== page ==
Foundation college vision for University of York

University of York campus

University of York campus

Published in News York Press: Photograph of the Author by , Chief reporter

THE University of York may open a new foundation college on campus to cater for international students, prior to them starting degree courses.

The project, which would be a joint venture between the university and a commercial partner called Into Education Partnerships, could mean an additional 700 overseas students coming to York.

About 60 per cent of them would be expected to move subsequently into York’s degree programmes, while others would move on to other UK universities.

The university says it is proposing to build the state-of-the-art facility on the new Heslington East campus; accommodating teaching and study space and a refectory. Additional residential accommodation would also be required in time.

A source told The Press that many academics feared the venture was being pushed through too quickly and the university was being placed at risk of losing a considerable sum of money, at least in the short term.

The source claimed other universities which had joined such a partnership had lost money, while others had decided not to get involved in such a scheme.

But a university spokesman said the college would increase the throughput of well-qualified overseas students, generating funds for reinvestment in staff and facilities and raising the university’s profile overseas.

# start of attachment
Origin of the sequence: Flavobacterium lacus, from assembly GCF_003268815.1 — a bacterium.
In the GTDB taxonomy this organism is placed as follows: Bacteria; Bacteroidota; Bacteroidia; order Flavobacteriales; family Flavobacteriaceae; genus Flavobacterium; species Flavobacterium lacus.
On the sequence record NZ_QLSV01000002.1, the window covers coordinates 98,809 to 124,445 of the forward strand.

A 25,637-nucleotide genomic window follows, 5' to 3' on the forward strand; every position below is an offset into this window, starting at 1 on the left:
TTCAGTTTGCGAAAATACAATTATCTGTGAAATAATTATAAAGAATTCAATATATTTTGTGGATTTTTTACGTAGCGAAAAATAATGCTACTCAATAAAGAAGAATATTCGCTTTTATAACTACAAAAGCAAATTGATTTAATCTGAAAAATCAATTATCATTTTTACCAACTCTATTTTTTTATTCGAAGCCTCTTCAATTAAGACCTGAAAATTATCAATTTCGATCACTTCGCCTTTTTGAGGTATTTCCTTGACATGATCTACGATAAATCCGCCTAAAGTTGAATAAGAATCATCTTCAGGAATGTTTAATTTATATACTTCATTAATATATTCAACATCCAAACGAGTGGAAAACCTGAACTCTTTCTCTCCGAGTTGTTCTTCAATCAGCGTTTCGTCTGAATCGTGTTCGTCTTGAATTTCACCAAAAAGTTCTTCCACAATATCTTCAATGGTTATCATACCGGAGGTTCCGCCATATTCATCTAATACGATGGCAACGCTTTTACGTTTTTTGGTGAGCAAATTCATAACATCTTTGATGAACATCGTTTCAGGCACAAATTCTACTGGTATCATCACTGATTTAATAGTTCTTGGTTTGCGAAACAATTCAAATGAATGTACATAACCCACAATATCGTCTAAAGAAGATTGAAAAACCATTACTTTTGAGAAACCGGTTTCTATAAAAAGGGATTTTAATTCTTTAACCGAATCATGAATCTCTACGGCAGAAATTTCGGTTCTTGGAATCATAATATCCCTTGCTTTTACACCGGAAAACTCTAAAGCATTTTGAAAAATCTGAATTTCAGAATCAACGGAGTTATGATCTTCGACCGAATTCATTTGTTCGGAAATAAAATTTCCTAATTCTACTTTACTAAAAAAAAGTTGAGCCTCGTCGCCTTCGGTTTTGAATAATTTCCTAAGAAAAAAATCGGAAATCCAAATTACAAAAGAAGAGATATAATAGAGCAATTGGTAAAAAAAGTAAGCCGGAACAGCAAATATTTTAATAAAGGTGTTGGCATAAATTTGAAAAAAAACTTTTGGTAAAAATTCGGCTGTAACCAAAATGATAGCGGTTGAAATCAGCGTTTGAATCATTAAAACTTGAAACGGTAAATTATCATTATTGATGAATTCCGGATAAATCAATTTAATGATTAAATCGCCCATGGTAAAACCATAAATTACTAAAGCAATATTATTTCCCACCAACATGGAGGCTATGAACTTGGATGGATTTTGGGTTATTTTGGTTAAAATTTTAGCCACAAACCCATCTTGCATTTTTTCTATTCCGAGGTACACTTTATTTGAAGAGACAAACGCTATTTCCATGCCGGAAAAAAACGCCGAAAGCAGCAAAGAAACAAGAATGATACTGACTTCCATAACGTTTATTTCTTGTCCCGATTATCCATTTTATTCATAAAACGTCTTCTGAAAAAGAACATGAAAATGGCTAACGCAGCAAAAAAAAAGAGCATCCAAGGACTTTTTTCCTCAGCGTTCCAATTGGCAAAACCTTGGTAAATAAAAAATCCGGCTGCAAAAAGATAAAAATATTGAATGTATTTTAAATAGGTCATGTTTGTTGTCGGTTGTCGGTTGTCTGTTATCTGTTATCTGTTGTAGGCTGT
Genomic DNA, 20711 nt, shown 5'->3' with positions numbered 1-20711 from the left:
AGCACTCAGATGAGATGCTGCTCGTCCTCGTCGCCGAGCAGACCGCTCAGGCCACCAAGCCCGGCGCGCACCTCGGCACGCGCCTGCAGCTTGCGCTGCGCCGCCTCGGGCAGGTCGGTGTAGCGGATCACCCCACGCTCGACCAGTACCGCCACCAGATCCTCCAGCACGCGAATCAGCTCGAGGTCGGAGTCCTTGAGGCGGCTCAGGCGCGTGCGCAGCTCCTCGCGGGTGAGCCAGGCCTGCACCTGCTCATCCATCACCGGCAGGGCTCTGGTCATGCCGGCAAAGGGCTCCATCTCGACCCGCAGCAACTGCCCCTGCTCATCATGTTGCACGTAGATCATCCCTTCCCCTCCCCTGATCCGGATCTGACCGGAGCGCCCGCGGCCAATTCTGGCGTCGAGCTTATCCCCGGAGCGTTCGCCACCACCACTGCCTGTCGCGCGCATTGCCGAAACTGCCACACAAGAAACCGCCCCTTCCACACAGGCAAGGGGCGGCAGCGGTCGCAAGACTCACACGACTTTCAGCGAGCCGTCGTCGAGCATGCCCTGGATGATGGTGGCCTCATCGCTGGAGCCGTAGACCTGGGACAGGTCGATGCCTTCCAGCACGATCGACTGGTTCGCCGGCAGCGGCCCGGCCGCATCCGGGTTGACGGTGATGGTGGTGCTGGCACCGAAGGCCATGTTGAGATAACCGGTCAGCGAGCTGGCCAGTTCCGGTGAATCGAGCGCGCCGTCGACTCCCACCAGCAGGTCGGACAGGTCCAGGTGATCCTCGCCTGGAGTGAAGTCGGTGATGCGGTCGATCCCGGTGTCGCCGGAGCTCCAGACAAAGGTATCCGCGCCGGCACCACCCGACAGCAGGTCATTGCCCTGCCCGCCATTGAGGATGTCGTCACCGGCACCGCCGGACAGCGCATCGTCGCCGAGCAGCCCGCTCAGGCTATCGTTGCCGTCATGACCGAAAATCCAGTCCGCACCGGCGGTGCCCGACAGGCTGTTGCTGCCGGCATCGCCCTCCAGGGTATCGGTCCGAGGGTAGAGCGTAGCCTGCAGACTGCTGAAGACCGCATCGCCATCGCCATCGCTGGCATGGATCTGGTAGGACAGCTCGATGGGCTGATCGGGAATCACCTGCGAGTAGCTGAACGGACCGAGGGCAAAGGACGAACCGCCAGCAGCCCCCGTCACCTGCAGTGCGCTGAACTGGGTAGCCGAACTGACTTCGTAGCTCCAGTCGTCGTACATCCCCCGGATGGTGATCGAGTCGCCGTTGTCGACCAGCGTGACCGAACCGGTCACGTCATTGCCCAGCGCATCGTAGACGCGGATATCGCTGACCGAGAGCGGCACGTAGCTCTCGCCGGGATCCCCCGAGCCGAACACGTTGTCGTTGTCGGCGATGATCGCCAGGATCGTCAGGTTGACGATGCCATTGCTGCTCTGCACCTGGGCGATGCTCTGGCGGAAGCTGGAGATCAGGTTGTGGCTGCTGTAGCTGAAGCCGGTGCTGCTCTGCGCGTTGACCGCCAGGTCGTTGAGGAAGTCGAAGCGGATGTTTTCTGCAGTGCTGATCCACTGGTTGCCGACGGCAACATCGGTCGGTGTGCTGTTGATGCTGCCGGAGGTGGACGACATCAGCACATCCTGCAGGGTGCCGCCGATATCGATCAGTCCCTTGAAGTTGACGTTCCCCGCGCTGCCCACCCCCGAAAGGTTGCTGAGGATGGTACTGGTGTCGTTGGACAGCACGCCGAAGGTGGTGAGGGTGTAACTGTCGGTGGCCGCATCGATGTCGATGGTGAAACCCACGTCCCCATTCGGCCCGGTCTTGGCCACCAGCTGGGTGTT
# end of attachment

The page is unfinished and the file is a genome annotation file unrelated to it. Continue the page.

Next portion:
The spokesman said the university would retain full academic control, for example setting the standard required of students entering into the foundation programmes.

The joint venture would employ its own staff who would be given associate staff member status by the university, and any university staff transferred into the venture would have their existing terms and conditions guaranteed.

“As international students move into undergraduate and postgraduate programmes, we would use the additional fee income generated to enhance student-staff ratios and to increase support for students through central services.”

He said the proposal was under consideration by both senate and council. “We may or may not decide to go ahead,” he said. “If approved, we will finalise a contract and recruit students for academic year 2015-16. The numbers will then build up gradually over five years.”

He said that if the joint venture failed, the university would have an option to acquire the building on Heslington East and to reallocate it for other purposes.

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